At 1,085m high, Snowdon is the largest mountain in England and Wales. Whichever route you go, it takes some walking.
The day I went up, the weather warning concerned the severe risk of sunburn – and so hat and gloves were only needed from about halfway up to keep warm.
Also going up and down the mountain were several school groups, some with teachers walking with them, others walking independently.
Short of reciting Latin verbs on the way up, it could not have been more aligned with current educational thinking: setting clear and challenging goals, constant monitoring of improvements, student-led progress.
Not that anyone was thinking in those terms, especially not the group of lads who were singing 10 green bottles on the way down. To them it was no big deal, and apparently to their school it wasn’t either.
The two schools who had branded minibuses in the car park did not think it was worth a mention on the school’s website or social media more than a week after it happened. Nor could I find any mention of this type of activity in even general terms, such as a reference to students being involved in the Duke of Edinburgh awards programme.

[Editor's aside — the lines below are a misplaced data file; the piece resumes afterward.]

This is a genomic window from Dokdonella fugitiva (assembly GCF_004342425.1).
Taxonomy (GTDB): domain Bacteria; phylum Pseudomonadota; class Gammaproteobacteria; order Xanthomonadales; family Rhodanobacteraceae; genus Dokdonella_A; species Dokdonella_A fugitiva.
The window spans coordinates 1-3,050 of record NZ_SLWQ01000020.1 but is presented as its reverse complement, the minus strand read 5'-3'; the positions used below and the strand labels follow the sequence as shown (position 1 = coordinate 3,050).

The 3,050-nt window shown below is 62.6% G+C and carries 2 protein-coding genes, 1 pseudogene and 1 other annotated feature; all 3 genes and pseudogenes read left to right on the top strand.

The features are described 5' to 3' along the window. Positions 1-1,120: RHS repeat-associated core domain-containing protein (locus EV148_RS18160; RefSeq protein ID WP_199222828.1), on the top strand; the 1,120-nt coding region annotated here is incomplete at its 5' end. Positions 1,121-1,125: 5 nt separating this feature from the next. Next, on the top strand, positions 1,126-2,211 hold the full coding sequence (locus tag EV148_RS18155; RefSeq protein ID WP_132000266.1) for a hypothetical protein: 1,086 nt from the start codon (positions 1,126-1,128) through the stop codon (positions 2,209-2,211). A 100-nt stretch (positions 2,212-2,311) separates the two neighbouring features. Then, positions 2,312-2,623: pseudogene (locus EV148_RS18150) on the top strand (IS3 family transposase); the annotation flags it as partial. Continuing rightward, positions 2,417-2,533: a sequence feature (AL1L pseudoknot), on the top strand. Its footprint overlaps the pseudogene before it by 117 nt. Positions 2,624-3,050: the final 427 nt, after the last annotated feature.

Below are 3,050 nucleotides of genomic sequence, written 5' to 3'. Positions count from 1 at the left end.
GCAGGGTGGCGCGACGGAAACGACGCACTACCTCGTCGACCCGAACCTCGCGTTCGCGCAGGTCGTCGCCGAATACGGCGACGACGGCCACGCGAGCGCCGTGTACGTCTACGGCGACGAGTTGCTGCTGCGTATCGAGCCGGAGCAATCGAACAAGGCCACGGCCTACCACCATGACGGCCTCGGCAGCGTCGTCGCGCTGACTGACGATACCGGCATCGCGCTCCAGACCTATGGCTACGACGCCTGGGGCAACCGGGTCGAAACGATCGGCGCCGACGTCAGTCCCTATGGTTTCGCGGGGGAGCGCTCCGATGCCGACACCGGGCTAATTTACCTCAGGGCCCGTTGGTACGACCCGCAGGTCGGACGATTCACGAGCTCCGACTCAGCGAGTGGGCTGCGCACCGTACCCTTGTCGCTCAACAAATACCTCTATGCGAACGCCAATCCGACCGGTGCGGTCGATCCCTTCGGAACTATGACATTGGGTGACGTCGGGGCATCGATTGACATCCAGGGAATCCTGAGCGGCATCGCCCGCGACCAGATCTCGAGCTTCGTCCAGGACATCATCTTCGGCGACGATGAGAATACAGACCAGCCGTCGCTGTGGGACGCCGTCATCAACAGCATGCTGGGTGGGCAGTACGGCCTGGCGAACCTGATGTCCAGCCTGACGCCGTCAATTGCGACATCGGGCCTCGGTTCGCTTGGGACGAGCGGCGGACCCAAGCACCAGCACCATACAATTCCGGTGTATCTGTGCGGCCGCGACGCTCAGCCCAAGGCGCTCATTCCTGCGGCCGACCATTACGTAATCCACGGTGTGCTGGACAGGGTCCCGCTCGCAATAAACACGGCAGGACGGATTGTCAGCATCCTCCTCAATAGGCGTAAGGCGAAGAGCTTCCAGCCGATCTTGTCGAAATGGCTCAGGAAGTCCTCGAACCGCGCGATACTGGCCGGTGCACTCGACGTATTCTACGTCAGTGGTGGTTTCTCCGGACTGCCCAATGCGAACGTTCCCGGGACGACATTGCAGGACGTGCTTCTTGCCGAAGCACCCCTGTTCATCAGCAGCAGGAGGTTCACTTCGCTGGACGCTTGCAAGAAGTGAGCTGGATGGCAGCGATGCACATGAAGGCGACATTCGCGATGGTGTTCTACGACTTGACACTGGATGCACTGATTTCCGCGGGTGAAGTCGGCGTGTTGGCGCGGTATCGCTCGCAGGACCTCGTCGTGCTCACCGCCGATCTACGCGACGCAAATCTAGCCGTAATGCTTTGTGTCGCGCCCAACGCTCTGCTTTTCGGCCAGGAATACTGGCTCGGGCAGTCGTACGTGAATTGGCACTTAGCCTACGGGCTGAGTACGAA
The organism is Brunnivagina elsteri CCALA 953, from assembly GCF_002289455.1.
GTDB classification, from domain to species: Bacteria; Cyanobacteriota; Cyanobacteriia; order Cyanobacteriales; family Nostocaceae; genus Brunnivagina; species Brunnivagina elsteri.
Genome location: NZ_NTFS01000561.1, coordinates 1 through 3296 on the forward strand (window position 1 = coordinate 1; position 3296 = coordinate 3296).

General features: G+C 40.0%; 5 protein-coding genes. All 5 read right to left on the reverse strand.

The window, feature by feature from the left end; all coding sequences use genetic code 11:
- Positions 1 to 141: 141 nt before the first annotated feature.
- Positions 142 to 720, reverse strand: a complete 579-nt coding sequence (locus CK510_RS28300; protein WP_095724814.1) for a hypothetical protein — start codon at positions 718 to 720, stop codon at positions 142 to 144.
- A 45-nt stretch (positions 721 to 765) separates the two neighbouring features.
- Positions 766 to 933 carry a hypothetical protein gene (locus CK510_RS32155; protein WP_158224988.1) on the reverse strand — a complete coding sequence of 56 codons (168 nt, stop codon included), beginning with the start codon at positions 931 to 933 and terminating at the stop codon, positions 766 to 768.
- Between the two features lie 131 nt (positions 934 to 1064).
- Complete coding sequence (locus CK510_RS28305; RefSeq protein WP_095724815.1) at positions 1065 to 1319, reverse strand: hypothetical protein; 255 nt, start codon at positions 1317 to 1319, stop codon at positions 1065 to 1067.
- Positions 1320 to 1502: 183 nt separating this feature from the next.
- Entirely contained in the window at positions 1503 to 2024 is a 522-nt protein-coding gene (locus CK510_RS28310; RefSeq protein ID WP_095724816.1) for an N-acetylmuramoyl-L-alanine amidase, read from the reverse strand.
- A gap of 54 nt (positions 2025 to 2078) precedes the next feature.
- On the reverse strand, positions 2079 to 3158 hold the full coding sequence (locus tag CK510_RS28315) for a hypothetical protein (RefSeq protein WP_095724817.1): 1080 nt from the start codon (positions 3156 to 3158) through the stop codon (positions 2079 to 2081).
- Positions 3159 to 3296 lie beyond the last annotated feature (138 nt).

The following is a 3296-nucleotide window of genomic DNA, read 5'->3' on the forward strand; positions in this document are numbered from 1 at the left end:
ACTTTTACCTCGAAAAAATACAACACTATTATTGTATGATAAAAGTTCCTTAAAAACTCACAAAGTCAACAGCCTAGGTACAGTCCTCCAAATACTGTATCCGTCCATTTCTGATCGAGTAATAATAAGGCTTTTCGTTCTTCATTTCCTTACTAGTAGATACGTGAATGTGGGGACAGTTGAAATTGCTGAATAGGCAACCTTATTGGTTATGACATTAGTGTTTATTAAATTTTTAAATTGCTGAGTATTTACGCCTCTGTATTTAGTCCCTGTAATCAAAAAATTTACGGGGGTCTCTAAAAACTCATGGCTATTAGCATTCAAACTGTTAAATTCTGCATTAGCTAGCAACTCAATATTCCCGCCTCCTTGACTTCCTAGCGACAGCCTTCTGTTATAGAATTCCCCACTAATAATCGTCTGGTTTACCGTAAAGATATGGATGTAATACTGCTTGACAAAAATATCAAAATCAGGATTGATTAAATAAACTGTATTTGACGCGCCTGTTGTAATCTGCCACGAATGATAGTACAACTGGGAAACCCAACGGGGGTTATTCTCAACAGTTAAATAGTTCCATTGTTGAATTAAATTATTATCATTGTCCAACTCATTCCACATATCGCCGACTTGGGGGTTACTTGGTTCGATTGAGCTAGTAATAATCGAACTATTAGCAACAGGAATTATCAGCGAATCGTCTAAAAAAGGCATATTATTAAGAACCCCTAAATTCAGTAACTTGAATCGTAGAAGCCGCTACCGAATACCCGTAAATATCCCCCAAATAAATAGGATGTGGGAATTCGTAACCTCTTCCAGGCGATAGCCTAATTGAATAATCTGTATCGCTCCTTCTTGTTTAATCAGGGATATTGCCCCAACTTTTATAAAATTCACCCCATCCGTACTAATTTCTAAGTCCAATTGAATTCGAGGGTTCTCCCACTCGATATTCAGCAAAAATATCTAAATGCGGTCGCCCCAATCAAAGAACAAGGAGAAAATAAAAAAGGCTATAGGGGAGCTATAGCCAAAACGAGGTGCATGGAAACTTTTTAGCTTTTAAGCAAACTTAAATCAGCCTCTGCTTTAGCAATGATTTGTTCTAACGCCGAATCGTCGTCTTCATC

Instead it was just another example of an enriching, rewarding school activity that passed without comment.
But there are lots of different audiences who would like to hear about it, from students who could be inspired to take part in future years to the parents of prospective students who are looking for a school that offers exactly these opportunities.
Much like when walking up a mountain, it can be easy to forget to look at how far you’ve come as you plod on, head slightly bowed.
It needn’t take long but sometimes the magic arrives in that moment when you pause, have a look around and take a quick photo.
Just remember, once you’ve taken the photo, to share it with the world.